In the Portuguese case, the possible negative effects of embarking on a professionalising path, which are observed in the medium and long term in the worker's career, have been diluted. For example, at the age of 30, workers born between 1971 and 1979 show a difference of about -4.2 % in their wages compared to workers who have studied a general path. However, workers born later, between 1980 and 1993, with the same 30 years of age, have a premium, on average positive, of about +0.4%4. The results that indicate a lower wage for workers who have followed a professionalising path are mostly due to the fact that these workers end up working, on average, in companies with lower wage levels, and not to the fact that they have innate characteristics that make them less productive.

Thus, the smallest difference that has been observed over time between workers who have followed the vocational path and the general one is due to the fact that workers with vocational training progressively have access to companies with a more advantageous wage policy.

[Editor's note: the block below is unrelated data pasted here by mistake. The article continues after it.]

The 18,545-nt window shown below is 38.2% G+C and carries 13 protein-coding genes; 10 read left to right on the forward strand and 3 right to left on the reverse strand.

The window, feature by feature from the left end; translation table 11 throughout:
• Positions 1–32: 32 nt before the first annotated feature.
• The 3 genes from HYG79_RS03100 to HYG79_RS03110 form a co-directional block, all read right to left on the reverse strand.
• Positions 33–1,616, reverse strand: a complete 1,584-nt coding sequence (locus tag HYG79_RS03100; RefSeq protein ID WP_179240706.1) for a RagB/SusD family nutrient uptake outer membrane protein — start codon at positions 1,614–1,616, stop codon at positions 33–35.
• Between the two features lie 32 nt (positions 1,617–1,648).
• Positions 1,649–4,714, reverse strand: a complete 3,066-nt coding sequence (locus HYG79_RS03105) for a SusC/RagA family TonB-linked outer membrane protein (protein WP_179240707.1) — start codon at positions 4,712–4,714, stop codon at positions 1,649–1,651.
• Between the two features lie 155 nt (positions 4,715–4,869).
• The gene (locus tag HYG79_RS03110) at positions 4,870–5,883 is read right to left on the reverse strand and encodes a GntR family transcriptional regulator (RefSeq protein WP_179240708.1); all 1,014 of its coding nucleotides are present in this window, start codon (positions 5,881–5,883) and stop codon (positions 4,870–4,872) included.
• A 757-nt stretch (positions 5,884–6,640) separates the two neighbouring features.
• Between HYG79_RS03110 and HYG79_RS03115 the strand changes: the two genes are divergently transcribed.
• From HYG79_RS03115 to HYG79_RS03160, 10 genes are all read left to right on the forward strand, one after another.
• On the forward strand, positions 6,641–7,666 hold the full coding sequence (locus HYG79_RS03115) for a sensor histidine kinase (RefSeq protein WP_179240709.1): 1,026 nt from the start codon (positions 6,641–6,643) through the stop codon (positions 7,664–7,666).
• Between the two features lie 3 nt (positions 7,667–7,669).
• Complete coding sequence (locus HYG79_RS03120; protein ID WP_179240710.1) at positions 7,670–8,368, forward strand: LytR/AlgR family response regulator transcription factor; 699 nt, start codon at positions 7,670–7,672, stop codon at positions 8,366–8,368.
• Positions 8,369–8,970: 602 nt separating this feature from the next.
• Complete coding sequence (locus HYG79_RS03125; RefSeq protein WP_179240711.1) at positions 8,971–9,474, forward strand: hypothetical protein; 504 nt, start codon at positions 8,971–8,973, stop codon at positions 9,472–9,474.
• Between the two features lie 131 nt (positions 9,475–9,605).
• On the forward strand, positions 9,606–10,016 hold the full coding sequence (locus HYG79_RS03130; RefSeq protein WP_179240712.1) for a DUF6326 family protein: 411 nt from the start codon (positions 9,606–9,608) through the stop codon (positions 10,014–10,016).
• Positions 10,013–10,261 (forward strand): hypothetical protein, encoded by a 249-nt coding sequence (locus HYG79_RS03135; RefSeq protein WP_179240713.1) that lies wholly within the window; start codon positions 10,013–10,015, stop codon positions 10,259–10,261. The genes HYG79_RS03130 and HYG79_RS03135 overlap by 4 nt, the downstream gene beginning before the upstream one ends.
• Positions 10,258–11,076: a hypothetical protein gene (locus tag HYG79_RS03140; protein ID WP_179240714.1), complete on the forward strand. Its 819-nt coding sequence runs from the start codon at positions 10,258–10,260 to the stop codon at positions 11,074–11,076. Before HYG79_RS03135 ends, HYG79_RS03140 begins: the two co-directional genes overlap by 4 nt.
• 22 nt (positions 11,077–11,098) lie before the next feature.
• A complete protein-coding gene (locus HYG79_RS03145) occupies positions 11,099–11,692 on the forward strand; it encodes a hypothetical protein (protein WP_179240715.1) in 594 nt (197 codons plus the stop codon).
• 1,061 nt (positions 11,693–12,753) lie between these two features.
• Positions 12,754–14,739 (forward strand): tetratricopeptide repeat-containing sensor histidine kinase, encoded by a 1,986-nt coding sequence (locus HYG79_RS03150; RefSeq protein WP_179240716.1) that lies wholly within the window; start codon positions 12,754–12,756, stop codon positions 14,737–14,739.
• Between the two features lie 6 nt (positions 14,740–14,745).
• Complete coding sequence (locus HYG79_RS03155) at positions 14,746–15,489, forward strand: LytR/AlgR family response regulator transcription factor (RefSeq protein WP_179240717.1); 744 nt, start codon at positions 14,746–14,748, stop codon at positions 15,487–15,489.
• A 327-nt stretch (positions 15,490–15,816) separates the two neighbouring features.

It is important to note that the enrolment of students in a vocational education system is due to multiple constraints, namely those related to academic performance throughout the school career. In the analysis made by Hartog et al. (2019) for Portugal, using data from OTES (Observatory of Trajectories of Secondary School Students), at the beginning of secondary school, when compared with the students who followed the general route, the students who follow the vocational route actually have a lower performance. However, when compared to those who in general reveal that they do not want to continue through a university course, a substantial part of this differential is nullified, particularly in terms of mathematics. The same is true when we analyse several variables at a sociodemographic level.